The judge added that that was the basis upon which each claimant joined the party, and the basis of their contract with it.

The judge overturned the requirement that they must have been party members since January 12 – that, is at least six months’ continuous membership up to July 12 – the “freeze date”.

He declared: “For the party to refuse to allow the claimants to vote in the current leadership election, because they have not been members since 12 January 2016, would be unlawful as in breach of contract.”

The Labour Party was given permission to appeal to the Court of Appeal. It is understood that the appeal could be heard later this week.

The right wing incontinence of the Progress plotters

IT is more than 30 years since former Labour leader Neil Kinnock began his attack on Militant – as a left wing ‘Party within a Party’ seeking to undermine core Labour values.

Within six years Militant had been proscribed by Mr Kinnock and banned from ever being part of the Labour Party.

Now in 2016, his son Stephen Kinnock is part of a sinister group known as Progress – a right wing ‘Party within a Party’.

More sinister and undermining than Militant ever was.

And Mr Kinnock Junior is now talking openly about a right wing breakaway from the Labour Party – working title: Continuity Labour (or should it be Incontinence Labour?) if Jeremy Corbyn is re-elected Leader in September.

Progress is the Blairite power behind the core group of MPs plotting, since last year, to oust Mr Corbyn.

Progress runs on £260,000-a-year funding from Lord Sainsbury.

He used to fund the Labour Party, giving over £6.3 million between 2005 and 2010. But he stopped funding Labour when Ed Miliband got elected. Angry at Miliband’s shuffle to the left, Sainsbury went on a rich man’s strike.

But he didn’t just take his money and go home. Instead of funding Labour, he funds Progress, whose job is to keep Labour right wing and Blairite. Its income since 2010 is about £1.5 million.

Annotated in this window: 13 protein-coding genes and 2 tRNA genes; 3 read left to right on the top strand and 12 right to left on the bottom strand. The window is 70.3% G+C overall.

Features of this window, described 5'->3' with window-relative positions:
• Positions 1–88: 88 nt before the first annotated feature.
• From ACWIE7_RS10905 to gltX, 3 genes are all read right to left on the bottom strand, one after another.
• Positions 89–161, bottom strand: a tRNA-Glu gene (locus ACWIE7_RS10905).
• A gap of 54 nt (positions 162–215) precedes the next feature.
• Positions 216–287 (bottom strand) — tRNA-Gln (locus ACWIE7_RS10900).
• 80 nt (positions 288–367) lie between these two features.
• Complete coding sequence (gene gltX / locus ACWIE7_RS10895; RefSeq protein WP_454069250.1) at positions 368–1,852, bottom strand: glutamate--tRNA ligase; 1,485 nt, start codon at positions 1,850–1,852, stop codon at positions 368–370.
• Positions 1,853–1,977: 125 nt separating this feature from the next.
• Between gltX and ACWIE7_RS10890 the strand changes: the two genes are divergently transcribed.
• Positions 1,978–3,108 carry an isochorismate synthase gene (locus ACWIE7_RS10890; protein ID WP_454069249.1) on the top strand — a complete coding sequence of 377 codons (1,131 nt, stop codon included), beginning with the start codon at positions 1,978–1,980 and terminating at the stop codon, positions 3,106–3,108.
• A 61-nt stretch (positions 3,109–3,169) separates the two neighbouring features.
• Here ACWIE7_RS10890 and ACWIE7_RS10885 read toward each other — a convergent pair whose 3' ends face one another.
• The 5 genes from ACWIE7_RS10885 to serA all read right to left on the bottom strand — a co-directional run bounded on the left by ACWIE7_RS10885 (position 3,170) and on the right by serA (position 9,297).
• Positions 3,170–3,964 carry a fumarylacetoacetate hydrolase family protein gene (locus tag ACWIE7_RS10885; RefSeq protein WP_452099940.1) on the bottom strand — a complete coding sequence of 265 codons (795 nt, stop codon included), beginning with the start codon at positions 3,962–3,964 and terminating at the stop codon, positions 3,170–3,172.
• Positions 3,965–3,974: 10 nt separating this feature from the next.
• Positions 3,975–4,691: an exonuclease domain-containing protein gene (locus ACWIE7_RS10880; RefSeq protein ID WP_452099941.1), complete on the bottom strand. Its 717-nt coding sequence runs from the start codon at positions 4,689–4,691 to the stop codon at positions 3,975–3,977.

Progress, through its website, its weekend school, its meetings at Labour’s conference and its activist network push the candidates and policies Sainsbury likes.

Tristram Hunt is a particular Sainsbury favourite — he was Lord Sainsbury’s personal spokesman before he became a Labour MP.

Hunt was working for Sainsbury when Progress was formed out of the money left over from the original campaign to make Tony Blair leader of the party.

Sainsbury originally got Derek Draper to run Progress.

He soon disgraced himself and Labour by claiming he could get influence with the New Labour government for corporate lobbyists.

Despite this early link to a lobbying scandal, Progress still relies on money and contacts from lobbyists, alongside Sainsbury’s cash. In fairness, Progress is more open about its income than it used to be. Its website advises that in 2014 it relied on money and support from Bellenden Public Affairs, a lobbying firm that represents privatisers like Serco and NHS outsourcer Care UK.

Progress also took money from Lexington, another lobbying firm whose clients include Interserve, another major privatiser, and the “Giant Vampire Squid” of banking, Goldman Sachs. The City of London Corporation put some cash into the Progress operation as well.

Progress is deeply committed to pro-privatisation and pro-corporate policies. It has also campaigned to reduce trade union influence in the Labour Party.

During last year’s Labour leadership election Progress supported Liz Kendall for Labour leader and Tessa Jowell for mayor of London.